Hanna's co-worker implemented a new service, got it deployed, and then left for vacation someplace where there's no phones or Internet. So, of course, Hanna gets a call from one of the operations folks: "That new service your team deployed keeps crashing on startup, but there's nothing in the log."

Hanna took it on herself to check into the VB.Net code.

Public Class Service Private mContinue As Boolean = True Private mServiceException As System.Exception = Nothing Private mAppSettings As AppSettings '// ... snip ... // Private Sub DoWork() Try Dim aboutNowOld As String = "" Dim starttime As String = DateTime.Now.AddSeconds(5).ToString("HH:mm") While mContinue Threading.Thread.Sleep(1000) Dim aboutnow As String = DateTime.Now.ToString("HH:mm") If starttime = aboutnow And aboutnow <> aboutNowOld Then '// ... snip ... // starttime = DateTime.Now.AddMinutes(mAppSettings.pollingInterval).ToString("HH:mm") End If aboutNowOld = aboutnow End While Catch ex As Exception mServiceException = ex End Try If mServiceException IsNot Nothing Then EventLog.WriteEntry(mServiceException.ToString, Diagnostics.EventLogEntryType.Error) Throw mServiceException End If End Sub End Class

Presumably whatever causes the crash is behind one of those "snip"s, but Hanna didn't include that information. Instead, let's focus on our unique way to idle.

First, we pick our starttime to be the minute 5 seconds into the future. Then we enter our work loop. Sleep for one second, and then check which minute we're on. If that minute is our starttime and this loop hasn't run during this minute before, we can get into our actual work (snipped), and then calculate the nextstarttime, based on our app settings.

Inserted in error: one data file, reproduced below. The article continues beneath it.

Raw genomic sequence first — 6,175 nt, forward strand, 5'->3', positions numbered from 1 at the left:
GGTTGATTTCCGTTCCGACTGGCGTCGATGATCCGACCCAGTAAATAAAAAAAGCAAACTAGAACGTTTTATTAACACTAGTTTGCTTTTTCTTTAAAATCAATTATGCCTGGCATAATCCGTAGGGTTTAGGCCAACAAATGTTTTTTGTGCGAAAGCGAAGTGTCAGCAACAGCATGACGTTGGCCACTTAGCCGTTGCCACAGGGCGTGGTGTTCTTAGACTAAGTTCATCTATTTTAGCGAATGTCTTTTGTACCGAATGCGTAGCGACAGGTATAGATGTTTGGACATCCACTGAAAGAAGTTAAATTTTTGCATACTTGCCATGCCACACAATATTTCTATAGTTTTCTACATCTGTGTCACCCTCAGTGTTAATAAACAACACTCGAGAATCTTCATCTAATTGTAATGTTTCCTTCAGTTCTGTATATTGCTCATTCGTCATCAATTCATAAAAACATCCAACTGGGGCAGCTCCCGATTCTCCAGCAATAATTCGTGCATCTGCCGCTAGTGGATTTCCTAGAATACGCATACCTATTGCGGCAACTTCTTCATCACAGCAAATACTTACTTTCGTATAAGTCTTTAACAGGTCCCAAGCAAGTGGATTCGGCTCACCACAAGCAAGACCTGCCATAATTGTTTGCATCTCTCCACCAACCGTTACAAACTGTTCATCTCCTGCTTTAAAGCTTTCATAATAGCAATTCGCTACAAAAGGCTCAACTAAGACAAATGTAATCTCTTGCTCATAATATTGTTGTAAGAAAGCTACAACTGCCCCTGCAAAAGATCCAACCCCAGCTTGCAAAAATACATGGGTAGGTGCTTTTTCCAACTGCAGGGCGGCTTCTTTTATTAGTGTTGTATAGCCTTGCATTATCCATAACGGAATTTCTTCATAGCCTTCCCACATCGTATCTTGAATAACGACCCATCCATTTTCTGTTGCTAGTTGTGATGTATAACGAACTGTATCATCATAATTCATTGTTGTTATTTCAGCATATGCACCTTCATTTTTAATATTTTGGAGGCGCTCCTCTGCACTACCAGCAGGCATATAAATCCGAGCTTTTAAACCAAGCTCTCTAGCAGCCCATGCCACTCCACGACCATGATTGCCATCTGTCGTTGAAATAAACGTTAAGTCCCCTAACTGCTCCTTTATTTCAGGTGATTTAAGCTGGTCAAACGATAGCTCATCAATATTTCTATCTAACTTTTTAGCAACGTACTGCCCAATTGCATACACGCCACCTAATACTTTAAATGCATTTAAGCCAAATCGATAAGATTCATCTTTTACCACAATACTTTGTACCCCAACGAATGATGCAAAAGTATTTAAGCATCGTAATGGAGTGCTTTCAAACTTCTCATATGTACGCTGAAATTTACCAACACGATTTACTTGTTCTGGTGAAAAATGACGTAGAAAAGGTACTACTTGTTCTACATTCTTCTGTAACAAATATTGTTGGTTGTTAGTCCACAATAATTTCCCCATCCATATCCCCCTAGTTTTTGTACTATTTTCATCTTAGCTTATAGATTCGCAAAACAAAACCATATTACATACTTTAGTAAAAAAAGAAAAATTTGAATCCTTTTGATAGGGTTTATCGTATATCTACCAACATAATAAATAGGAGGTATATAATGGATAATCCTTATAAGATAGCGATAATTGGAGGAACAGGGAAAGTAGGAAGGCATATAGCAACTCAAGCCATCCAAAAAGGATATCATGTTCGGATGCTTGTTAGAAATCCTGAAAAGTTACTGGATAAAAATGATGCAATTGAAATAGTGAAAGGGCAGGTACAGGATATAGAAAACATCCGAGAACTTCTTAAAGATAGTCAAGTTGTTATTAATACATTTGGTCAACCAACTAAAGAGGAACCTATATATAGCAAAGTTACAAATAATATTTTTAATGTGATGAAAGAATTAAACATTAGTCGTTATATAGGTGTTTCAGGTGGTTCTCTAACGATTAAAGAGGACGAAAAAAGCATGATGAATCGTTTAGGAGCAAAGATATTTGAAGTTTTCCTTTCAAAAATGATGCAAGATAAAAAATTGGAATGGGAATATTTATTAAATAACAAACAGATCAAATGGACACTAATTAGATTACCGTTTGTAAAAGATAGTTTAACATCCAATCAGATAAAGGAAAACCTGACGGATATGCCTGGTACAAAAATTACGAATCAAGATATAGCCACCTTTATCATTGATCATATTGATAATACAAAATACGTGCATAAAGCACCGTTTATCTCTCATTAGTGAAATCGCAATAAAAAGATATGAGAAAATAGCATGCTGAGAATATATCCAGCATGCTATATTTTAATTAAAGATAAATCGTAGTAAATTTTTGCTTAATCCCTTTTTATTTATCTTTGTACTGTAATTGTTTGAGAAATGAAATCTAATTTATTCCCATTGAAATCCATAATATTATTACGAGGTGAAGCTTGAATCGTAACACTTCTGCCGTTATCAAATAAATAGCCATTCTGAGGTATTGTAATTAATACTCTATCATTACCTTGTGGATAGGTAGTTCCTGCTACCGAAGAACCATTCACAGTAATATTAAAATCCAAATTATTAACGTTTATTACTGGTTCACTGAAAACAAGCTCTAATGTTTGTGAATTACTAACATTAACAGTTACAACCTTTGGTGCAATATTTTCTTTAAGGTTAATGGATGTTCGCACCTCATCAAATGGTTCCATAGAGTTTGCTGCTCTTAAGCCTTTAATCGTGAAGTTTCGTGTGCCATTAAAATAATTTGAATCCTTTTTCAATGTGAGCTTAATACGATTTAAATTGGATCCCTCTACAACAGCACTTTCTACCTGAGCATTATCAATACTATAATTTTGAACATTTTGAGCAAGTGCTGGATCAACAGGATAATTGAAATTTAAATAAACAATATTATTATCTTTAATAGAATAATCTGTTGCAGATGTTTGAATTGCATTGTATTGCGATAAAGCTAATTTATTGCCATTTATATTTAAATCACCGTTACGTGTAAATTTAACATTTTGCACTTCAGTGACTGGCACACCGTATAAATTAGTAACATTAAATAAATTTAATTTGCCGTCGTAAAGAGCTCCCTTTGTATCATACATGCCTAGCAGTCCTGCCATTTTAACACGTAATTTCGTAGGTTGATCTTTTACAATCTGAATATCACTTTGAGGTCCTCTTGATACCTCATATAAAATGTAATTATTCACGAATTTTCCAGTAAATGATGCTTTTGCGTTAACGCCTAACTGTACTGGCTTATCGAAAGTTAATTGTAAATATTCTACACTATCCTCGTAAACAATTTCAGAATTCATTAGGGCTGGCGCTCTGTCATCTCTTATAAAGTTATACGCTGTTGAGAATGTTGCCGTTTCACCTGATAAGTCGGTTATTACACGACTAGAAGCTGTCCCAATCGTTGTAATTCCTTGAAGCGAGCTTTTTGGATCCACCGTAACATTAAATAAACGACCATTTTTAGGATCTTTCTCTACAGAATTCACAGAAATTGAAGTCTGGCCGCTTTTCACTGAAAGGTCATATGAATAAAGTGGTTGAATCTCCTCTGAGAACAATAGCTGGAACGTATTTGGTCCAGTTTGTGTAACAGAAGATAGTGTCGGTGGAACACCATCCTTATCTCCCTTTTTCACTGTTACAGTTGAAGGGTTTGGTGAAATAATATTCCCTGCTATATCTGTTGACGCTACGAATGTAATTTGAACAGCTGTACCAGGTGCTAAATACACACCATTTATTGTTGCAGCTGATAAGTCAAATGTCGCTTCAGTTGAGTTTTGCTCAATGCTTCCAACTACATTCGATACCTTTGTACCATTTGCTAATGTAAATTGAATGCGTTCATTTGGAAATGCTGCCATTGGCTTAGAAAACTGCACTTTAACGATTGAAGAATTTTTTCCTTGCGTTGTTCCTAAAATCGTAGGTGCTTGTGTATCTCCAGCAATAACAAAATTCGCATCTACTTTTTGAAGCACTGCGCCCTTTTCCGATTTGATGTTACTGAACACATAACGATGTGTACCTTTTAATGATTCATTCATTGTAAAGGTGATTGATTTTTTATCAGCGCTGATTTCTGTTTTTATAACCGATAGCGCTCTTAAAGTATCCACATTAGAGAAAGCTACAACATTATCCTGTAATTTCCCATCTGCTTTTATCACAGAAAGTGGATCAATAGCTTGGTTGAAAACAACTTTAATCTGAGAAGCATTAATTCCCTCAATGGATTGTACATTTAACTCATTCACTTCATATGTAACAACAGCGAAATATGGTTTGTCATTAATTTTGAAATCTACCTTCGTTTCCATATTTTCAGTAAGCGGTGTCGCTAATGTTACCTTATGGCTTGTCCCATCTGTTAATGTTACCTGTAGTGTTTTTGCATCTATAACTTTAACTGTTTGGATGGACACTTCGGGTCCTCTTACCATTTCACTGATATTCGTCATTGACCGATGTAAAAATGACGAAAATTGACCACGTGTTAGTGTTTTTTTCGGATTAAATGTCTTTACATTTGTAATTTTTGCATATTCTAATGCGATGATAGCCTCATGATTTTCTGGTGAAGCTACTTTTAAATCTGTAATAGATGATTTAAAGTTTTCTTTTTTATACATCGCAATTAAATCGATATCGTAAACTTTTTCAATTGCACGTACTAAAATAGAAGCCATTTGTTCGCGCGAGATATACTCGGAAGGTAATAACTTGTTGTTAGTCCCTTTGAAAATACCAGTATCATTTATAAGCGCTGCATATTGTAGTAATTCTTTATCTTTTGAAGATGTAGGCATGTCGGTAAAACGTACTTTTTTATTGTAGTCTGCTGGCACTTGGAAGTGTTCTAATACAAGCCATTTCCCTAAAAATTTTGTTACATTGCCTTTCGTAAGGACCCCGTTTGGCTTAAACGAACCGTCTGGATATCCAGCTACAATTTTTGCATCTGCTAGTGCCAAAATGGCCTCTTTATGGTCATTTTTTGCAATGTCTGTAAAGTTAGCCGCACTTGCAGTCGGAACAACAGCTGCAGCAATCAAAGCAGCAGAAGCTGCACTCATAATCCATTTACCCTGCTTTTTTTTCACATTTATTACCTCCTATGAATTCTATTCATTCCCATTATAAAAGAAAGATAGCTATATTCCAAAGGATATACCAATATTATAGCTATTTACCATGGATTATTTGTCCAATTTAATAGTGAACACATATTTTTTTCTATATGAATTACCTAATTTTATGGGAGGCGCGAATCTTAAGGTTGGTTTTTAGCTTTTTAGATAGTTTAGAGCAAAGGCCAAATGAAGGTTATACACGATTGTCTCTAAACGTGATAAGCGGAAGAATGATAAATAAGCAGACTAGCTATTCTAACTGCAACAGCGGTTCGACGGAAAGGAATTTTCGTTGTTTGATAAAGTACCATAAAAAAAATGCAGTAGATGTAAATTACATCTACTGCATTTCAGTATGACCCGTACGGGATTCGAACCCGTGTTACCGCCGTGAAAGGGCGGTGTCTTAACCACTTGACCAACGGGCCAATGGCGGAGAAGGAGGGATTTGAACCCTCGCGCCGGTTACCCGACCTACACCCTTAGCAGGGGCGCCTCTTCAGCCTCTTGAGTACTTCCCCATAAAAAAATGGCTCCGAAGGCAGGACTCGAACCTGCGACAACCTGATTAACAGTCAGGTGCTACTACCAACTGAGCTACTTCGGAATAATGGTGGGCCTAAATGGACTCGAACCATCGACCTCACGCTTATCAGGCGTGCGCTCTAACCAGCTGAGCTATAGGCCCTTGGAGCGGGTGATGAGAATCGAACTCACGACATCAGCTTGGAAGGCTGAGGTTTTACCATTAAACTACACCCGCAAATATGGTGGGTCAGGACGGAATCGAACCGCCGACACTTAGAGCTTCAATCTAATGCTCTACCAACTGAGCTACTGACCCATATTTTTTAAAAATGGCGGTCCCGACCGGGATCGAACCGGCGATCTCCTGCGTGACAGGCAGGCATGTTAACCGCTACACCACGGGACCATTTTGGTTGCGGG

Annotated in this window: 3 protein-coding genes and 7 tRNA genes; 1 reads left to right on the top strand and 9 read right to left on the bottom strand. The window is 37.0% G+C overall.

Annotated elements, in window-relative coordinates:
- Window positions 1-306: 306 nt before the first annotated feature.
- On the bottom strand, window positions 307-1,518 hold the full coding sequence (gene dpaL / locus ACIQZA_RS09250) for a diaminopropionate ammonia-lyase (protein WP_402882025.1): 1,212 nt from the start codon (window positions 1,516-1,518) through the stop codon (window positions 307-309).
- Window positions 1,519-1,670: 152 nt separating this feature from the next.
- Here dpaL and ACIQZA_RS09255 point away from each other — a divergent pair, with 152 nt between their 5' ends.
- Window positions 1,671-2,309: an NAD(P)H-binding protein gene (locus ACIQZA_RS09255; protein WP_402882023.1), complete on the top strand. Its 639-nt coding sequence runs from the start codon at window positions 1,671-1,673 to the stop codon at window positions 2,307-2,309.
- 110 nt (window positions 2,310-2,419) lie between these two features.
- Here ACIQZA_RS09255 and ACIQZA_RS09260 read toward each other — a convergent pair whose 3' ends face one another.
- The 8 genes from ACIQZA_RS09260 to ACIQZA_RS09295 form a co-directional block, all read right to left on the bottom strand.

If there are any exceptions, we break the loop, log and re-throw it- but don't do that from the exception handler. No, we store the exception in a member variable and then if it IsNot Nothing we log it out.

Hanna writes: "After seeing this I gave up immediately before I caused a time paradox. Guess we'll have to wait till she's back from the future to fix it."

It's not quite a paradox, but it's certainly far more complex than it ever needs to be. First, we have the stringly-typed date handling. That's just awful. Then, we have the once-per-second polling, but we except pollingInterval to be in minutes. But AddMinutes takes doubles, so it could be seconds, expressed as fractional minutes. But wait, if we know how long we want to wait between executions, couldn't we just Sleep that long? Why poll every second? Does this job absolutely have to run in the first second of every minute? Even if it does, we could easily calculate that sleep time with reasonable accuracy if we actually looked at the seconds portion of the current time.

The developer who wrote this saw the problem of "execute this code once every polling interval" and just called it a day.

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